How to Disagree Without Being the Villain

How you disagree may be a sign of your character and how you handle conflict, which is why it’s important to have the right tools in place to help you disagree.

Disagreements happen all the time in our lives. It is human nature. Mistakes will be made, feelings hurt, and episodes of drama will emerge. Whether it’s something at home or amongst colleagues, disagreements can transpire over numerous things. 

How you disagree may be a sign of your character and how you handle conflict, which is why it’s important to have the right tools in place to help you disagree.

How to Disagree Without Being Disagreeable

  1. Listen carefully to the other person.
  2. Don’t make an argument personal.
  3. Work toward finding middle ground.
  4. Don’t win the argument at any cost.
  5. Refrain from the “I” or “me” stance.
  6. Don’t jump to conclusions.
  7. Be patient and respectful of others’ arguments.
  8. Admit you might be wrong.

 One challenge in modern society is determining what makes up agreement and disagreement – who’s right, who’s wrong, who’s rude and who isn’t.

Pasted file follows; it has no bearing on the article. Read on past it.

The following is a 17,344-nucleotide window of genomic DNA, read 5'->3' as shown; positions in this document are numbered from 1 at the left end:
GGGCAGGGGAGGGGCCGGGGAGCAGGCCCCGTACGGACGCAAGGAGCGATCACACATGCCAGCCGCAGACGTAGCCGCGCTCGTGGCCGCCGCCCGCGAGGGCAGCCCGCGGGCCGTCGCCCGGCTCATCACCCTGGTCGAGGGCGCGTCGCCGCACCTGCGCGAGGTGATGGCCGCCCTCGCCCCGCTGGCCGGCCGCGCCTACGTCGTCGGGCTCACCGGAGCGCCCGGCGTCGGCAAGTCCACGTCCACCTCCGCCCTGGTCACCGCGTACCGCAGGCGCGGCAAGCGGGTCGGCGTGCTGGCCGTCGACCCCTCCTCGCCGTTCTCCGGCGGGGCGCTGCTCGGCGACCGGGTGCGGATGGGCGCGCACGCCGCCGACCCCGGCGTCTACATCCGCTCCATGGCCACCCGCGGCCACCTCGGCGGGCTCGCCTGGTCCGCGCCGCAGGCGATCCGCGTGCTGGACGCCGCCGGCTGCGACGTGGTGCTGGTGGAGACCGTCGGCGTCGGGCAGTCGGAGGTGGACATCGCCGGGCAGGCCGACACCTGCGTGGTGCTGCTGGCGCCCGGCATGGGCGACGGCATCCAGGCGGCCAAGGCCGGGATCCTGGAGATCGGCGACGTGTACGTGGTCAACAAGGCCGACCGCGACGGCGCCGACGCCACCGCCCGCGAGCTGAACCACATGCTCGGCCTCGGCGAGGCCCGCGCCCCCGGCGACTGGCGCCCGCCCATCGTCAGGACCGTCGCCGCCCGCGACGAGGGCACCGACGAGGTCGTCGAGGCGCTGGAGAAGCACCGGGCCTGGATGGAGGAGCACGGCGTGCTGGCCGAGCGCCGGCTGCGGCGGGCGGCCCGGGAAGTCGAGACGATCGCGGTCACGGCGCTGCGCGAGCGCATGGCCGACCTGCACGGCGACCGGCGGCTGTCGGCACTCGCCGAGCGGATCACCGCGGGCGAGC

There’s a tendency in social media to take differences personally and attack the person as opposed to the argument. Yet, common opinions seem polluted by purposefully incendiary statements and personal attacks.

There’s a widening gulf between “truth” and comments that are just downright nasty.

Have you ever been in a case where you just couldn’t agree with someone? Perhaps it was because they insulted your intelligence, or maybe they insulted your appearance. They just didn’t seem to be interested in your opinion.

This article outlines how to be firm without being an ogre. Let’s just face it: there’re multitudes of haters in this world. And it is so annoying when someone wants to step on you and get you to feel inferior when they do not know you.

So how are we supposed to know how to handle these people?

Disagreement Is Not a Bad Thing